BILL MOYERS: So why did they do that in 1980? I mean, there was, of course, the rise of the backlash to regulation from 40 years of Democratic rule-
WILLIAM GREIDER: The-
BILL MOYERS: -there was the rise, the arrival of the conservatives with their free market ideology.
WILLIAM GREIDER: Right, right.
BILL MOYERS: What was the issue?
WILLIAM GREIDER: Well, the driver then, and it was a powerful driver, was inflation. And through the ’70s, for lots of reasons inflation, which tends to undermine the value of financial wealth and money, was out of control. The Federal Reserve had lost control of it, not entirely its fault. But that set up a political climate that said the government is not working and that wasn’t wrong at the moment. Let’s get the government out of the way.
And that was very appealing as framed by Ronald Reagan and other conservatives. But I think it’s fair to say most Democrats yielded to it against whatever their original instincts were because of political necessity. And then the third dimension, maybe the most important, was that you had this very powerful industrial sector, that is banking and finance, that wanted and had pushed for years to get out from under the regulatory controls, limits on interest rates, the law against usury, the merger of commercial banks with investment banks, which had been prohibited in the New Deal because it caused the disaster of 1929.
I can go on and on. But you see the pattern. And the point I keep trying to make to people is that history learned the hard way that you do need prudential controls on industries like banking ’cause they’re so central to everybody’s well being.
hmmm. We have so lacked for bi partisanship… Isn’t there someone running on that fiction? I do believe he played basketball earlier to day in Kuwait, en route to Afghanistan. The other war theatre, soon to hot up.
WILLIAM GREIDER: -it’s a wildly grotesque transaction where the public guarantees the life of these firms, and there isn’t any effort that we know of to say, “And in return, you’re going to behave in the following ways for the next ten years or maybe forever. We’ll pass a law later that spells that out more clearly, but this is our starting demand.” And I suppose they would say, “Well, we don’t have time to do that. This is a crisis, blah, blah, blah.” I don’t buy that. I think that’s a way to avoid those questions is not even mention them.
BILL MOYERS: You have been writing for a long time now that America’s moving toward a corporate state. If we become one, can we exercise the self-correcting faculty that prevents us from hitting the iceberg out there?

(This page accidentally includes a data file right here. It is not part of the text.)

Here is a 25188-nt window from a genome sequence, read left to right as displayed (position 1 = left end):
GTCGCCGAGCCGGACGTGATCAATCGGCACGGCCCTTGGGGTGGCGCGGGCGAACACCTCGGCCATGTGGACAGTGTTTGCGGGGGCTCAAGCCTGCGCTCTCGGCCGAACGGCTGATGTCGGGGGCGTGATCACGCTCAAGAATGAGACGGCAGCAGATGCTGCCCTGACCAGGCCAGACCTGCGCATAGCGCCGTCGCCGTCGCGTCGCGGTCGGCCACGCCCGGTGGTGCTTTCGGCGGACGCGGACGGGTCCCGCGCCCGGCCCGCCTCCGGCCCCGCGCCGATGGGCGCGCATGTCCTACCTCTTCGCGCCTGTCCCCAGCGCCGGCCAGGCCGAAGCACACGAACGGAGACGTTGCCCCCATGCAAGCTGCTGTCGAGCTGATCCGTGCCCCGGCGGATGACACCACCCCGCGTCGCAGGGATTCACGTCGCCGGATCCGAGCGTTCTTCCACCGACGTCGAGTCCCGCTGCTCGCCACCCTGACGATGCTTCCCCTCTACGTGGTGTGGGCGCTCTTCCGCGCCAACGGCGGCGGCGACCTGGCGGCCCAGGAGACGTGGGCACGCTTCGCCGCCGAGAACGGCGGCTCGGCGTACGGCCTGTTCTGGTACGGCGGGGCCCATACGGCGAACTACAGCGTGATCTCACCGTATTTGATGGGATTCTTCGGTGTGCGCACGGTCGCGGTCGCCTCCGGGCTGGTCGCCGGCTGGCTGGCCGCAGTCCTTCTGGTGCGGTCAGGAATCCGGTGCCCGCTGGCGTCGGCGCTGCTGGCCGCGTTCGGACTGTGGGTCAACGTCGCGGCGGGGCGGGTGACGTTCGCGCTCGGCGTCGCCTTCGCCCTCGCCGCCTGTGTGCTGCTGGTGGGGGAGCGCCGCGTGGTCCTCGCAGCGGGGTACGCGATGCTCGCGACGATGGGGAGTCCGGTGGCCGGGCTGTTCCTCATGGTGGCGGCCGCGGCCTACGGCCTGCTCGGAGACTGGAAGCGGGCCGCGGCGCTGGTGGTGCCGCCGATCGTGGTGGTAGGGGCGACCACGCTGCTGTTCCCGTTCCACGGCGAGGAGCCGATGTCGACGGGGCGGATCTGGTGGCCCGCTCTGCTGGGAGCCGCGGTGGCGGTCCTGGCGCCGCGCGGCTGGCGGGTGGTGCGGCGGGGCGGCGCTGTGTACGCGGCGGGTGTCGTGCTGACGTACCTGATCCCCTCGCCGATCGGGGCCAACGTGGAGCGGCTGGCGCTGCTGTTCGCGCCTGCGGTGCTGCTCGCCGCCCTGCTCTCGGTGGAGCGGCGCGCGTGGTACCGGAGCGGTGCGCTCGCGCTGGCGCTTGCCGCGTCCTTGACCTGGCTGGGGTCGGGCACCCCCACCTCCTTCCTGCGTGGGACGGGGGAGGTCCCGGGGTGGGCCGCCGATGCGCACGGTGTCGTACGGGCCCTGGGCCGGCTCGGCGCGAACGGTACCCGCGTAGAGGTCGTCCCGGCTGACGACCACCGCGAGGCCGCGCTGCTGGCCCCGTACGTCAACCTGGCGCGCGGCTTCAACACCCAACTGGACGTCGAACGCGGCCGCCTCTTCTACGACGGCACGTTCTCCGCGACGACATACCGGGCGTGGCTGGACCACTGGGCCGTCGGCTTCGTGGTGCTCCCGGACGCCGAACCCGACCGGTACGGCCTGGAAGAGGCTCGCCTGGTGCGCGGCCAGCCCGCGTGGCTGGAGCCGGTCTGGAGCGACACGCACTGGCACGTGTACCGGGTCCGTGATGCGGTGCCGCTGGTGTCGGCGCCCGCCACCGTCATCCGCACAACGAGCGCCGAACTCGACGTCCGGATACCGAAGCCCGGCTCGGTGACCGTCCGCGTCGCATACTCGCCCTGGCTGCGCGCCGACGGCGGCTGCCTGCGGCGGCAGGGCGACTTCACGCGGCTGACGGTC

WILLIAM GREIDER: One of the reasons I think politics is going to change fairly dramatically is that the Federal Reserve, accompanied by the Treasury Department and I think will be accompanied by the Congress, has crossed a very dangerous line in their bailout. They have essentially said, “We will put money on the table, taxpayers’ money on the table, for any financial institution or business that is too big to fail.” That is, if it fails, it’ll send dangerous ripples through the economy.
And we’ve got a list now of maybe 30, 40, depending on how you count them, that we will be there to save you. I regard that as profoundly dangerous for the American Republic because once you cross that line and you have this special club that’s privileged, that has benefits from government that nobody else can get, where do you stop it?
I mean, if I were running a big manufacturing company, I would have quickly run out and buy a subsidiary that’s a bank or a financial firm that looks like a bank. And I would then try to get myself on that list. Who wouldn’t? What’s going on right now it’s gotten a little attention – the union SEIU is fighting it, is these private equity firms, which are huge money pots of investors that take over and change corporations and come away with huge profits. The private equity firms are trying to buy into the banks and financial firms.
BILL MOYERS: And what would that mean?
WILLIAM GREIDER: That would mean that this private unregulated equity fund would be participating behind the door, so to speak, in the management of our regulated banks. But it would also, in a pinch, if it’s big enough, maybe have a tap into that federal guarantee that if you’re too big to fail, we’ll be there for you.
Well, not too tough to read there is much joy to come. Maybe elected members of congress could just take the cash and stay home. Let their corporate masters detail a management contingent to sit in those chairs.
What would be different?